August, 2007, Vol. 07, Issue 08
Short Leg Syndrome, Part One
By Erik Dalton, PhD
Leg length discrepancy, or as it has been alternatively termed, the short leg syndrome, is by far the most important postural asymmetry. Limb length discrepancy is simply defined as a condition where one leg is shorter than the other. If a substantial difference exists, disruptive effects on gait and posture can occur.
Leg-length discrepancy can be divided into two etiological groups:
Faulty feet and ankle structure profoundly affect leg length and pelvic positioning. The most common asymmetrical foot position is the pronated foot. Sensory receptors embedded on the bottom of the foot alert the brain to the slightest weight shift. Since the brain is always trying to maintain pelvic balance, when presented with a long left leg, it attempts to adapt to the altered weight shift by dropping the left medial arch (shortening the long leg) and supinating the right arch to lengthen the short leg.1 Left unchecked, excessive foot pronation will internally rotate the left lower extremity, causing excessive strain to the lateral meniscus and medial collateral knee ligaments.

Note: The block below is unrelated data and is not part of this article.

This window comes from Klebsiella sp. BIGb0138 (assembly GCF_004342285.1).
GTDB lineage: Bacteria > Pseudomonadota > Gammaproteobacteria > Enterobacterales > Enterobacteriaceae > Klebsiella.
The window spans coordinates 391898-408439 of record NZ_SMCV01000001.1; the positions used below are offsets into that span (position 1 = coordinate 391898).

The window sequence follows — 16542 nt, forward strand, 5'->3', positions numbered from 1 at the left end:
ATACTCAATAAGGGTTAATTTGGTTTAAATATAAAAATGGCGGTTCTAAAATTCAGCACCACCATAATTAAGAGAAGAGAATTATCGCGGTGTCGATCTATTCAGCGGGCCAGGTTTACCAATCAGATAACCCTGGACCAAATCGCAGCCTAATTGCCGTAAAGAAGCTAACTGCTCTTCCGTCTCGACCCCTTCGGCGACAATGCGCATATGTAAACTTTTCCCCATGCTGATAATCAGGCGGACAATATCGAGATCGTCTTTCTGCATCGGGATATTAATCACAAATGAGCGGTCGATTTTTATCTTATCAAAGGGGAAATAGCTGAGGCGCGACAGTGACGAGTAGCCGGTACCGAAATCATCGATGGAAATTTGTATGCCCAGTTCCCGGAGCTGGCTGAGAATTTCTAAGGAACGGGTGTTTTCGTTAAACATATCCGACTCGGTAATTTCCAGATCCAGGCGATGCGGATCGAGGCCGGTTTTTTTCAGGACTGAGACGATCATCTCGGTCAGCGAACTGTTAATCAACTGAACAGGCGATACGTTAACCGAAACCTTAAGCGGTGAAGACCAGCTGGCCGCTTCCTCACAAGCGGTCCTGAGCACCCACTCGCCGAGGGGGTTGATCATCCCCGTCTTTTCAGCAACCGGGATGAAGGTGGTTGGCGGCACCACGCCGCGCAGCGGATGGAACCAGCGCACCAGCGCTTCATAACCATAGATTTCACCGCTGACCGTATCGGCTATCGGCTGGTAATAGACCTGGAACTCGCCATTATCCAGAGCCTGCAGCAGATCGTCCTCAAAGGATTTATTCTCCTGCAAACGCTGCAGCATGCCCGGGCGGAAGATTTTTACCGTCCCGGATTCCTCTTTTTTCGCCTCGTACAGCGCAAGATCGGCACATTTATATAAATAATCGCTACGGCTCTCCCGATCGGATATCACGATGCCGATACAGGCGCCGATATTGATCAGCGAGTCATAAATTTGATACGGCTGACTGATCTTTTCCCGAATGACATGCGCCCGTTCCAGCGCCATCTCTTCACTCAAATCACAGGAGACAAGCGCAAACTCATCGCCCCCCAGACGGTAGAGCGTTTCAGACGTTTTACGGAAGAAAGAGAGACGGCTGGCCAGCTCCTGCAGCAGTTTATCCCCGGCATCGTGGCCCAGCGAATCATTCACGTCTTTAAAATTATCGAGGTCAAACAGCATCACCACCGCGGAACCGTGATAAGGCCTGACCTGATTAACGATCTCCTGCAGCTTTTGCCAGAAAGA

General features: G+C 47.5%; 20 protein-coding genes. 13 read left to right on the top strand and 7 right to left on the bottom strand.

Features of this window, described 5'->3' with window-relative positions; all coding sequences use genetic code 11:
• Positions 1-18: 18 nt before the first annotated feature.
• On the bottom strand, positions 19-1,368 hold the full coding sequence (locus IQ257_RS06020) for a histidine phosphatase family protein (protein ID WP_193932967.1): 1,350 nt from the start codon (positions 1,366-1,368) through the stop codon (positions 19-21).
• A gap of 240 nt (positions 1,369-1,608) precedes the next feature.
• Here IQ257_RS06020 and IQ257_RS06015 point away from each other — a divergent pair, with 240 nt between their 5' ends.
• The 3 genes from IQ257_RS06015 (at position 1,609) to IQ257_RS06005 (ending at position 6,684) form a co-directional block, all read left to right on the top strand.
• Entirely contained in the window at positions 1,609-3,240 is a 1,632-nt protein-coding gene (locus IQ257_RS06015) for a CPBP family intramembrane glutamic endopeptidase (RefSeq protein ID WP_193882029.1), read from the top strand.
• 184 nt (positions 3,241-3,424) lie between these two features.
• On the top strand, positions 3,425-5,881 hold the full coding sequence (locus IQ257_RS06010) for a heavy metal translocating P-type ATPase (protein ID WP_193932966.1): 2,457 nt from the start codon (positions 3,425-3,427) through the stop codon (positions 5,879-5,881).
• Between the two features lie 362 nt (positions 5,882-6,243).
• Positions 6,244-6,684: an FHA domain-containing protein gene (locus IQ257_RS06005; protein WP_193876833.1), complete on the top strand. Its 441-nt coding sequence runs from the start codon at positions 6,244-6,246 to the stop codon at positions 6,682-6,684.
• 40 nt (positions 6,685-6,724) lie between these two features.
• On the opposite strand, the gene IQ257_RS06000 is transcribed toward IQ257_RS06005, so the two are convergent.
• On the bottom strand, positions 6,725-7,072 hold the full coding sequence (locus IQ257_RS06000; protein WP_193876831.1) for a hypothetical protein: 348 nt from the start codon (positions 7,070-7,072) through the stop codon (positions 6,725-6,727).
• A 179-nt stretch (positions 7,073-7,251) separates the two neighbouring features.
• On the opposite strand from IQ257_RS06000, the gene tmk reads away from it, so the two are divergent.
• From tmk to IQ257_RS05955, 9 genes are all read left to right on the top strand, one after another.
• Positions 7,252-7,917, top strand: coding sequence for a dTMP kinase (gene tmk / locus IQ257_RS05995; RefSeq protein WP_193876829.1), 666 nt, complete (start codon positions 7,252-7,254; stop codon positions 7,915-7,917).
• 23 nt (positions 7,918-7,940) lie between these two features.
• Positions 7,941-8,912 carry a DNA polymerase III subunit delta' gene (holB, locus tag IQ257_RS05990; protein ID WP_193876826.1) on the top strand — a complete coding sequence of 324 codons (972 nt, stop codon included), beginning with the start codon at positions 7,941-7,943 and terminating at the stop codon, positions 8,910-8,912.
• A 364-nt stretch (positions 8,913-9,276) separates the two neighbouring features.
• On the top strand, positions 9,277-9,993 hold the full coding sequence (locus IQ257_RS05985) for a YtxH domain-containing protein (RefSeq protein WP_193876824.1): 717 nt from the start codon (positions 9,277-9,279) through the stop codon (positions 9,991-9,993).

Conversely, excessive supination tends to externally rotate the leg and thigh, creating opposite knee, hip and pelvic distortions.
Most structurally oriented bodyworkers have learned hands-on routines for separating adhesive fascial bags of the 11 lower leg muscles to lift (or lower) dysfunctional foot arches. To insure proper foot functioning, tone must be stimulated in weakened arch muscles using fast paced muscle spindle techniques. As the myofascia regains lost elasticity, blood flow and vital nutrients permeate the fatigued tissues, allowing the muscles of supination (tibialis anterior, peroneus longus, tibialis posterior, etc.) to regain strength and mobility. In addition to myofascial work, one also must focus on restoring alignment and motion to the subtalar joint commonly stuck in a valgus (pronated) position (Figure 2). The subtalar or talocalcaneal joint forms the articulation where calcaneus and talus meet and allows foot inversion and eversion. To restore normal subtalar alignment, the therapist decompresses, abducts, plantar flexes and inverts the foot using myoskeletal contract-relax-
Biomechanical Relationship of Feet to Pelvis